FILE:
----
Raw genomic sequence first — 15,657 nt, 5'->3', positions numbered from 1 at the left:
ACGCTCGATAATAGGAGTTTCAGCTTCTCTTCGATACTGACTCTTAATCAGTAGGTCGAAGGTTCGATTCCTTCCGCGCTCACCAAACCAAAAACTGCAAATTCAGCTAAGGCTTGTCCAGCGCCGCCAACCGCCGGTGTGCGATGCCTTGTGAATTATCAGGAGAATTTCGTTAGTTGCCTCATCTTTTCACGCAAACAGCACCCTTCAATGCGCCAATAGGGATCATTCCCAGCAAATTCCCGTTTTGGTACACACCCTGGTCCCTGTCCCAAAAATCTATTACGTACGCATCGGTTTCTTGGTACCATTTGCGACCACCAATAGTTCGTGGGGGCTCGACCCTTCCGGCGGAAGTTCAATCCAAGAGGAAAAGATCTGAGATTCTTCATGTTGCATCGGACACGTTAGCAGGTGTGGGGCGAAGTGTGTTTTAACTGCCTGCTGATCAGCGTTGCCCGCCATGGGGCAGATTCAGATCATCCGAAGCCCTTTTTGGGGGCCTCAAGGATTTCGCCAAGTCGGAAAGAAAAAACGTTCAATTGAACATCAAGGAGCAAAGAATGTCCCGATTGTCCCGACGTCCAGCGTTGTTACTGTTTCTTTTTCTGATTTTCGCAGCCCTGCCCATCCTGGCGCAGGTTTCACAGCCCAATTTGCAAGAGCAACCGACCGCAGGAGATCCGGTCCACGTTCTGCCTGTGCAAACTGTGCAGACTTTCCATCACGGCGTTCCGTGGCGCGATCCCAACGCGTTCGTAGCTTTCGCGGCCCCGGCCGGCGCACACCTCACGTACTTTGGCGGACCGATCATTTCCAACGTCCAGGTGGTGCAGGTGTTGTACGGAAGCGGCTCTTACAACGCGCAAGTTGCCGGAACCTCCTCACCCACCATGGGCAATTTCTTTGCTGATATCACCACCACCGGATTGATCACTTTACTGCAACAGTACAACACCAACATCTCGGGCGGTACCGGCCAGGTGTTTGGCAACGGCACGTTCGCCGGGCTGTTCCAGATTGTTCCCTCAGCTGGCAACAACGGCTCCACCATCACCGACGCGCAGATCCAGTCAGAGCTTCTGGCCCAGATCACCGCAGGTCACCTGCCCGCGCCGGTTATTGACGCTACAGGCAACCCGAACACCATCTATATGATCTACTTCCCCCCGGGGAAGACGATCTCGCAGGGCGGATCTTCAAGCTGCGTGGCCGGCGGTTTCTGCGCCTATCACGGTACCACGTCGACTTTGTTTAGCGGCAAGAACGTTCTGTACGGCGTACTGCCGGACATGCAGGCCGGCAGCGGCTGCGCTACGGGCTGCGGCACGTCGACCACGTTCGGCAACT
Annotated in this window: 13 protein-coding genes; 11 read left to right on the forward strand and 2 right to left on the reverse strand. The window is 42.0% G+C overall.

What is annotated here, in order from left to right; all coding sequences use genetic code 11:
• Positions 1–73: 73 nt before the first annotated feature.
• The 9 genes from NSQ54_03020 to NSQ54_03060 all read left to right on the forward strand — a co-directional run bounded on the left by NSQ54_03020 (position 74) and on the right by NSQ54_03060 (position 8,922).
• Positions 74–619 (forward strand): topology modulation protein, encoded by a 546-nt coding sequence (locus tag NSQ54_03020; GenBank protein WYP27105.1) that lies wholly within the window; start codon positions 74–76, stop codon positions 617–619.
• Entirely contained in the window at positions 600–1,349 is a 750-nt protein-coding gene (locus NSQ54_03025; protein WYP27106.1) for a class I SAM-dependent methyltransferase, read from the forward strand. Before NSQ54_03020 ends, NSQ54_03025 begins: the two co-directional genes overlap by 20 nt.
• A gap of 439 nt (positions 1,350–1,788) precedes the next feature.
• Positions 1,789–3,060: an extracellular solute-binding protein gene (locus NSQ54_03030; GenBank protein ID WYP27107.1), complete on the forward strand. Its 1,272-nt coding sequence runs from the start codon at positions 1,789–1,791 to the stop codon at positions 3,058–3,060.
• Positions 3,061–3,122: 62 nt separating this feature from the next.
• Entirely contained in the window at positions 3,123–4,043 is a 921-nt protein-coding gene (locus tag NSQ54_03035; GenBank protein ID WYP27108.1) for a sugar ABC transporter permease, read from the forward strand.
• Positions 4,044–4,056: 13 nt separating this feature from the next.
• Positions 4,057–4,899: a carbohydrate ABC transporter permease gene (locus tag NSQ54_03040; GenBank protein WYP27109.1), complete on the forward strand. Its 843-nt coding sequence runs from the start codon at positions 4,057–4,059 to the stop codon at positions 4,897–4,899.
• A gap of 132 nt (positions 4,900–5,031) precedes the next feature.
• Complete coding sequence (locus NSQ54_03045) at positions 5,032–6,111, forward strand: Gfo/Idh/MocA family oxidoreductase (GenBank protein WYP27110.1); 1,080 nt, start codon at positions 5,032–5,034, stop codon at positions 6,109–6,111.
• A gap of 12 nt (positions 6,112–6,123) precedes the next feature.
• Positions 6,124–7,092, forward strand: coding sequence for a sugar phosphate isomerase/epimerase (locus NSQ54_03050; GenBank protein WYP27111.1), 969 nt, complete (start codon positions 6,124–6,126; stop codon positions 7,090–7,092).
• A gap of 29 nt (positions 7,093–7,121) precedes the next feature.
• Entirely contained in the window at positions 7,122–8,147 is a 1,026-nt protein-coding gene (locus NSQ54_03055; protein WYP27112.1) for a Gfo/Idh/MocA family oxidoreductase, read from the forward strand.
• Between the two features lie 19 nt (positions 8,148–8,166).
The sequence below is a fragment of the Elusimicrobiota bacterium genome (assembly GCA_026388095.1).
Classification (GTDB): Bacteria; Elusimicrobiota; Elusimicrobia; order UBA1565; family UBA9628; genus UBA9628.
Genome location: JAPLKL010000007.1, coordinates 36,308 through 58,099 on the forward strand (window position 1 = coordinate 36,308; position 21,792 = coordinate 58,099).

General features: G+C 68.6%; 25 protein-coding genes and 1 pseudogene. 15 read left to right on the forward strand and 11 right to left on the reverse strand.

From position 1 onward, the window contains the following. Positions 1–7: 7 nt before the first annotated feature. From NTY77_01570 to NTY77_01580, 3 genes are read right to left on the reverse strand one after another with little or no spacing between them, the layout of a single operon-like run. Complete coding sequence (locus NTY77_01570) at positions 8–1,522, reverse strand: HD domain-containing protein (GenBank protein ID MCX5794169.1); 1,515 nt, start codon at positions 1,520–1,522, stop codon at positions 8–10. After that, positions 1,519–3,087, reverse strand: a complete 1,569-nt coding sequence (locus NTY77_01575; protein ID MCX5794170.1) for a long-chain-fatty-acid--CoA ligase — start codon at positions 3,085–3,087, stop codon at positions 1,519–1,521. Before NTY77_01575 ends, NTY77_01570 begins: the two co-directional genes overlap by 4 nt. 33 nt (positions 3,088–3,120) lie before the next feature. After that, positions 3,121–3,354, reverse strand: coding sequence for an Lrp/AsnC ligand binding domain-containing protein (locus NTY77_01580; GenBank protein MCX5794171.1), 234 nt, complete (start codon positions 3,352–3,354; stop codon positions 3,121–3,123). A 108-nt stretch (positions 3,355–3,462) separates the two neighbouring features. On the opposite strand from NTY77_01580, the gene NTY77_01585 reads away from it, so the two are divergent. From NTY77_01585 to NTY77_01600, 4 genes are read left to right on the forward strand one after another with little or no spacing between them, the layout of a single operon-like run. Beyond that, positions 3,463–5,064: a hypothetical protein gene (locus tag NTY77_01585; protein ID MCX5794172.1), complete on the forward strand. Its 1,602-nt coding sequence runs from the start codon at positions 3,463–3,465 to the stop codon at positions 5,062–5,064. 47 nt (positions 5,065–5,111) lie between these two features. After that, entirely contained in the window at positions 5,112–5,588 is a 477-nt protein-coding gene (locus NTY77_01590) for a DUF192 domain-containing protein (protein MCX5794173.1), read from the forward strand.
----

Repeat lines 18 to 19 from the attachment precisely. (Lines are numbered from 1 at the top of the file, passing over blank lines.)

• Positions 6,124–7,092, forward strand: coding sequence for a sugar phosphate isomerase/epimerase (locus NSQ54_03050; GenBank protein WYP27111.1), 969 nt, complete (start codon positions 6,124–6,126; stop codon positions 7,090–7,092).
• A gap of 29 nt (positions 7,093–7,121) precedes the next feature.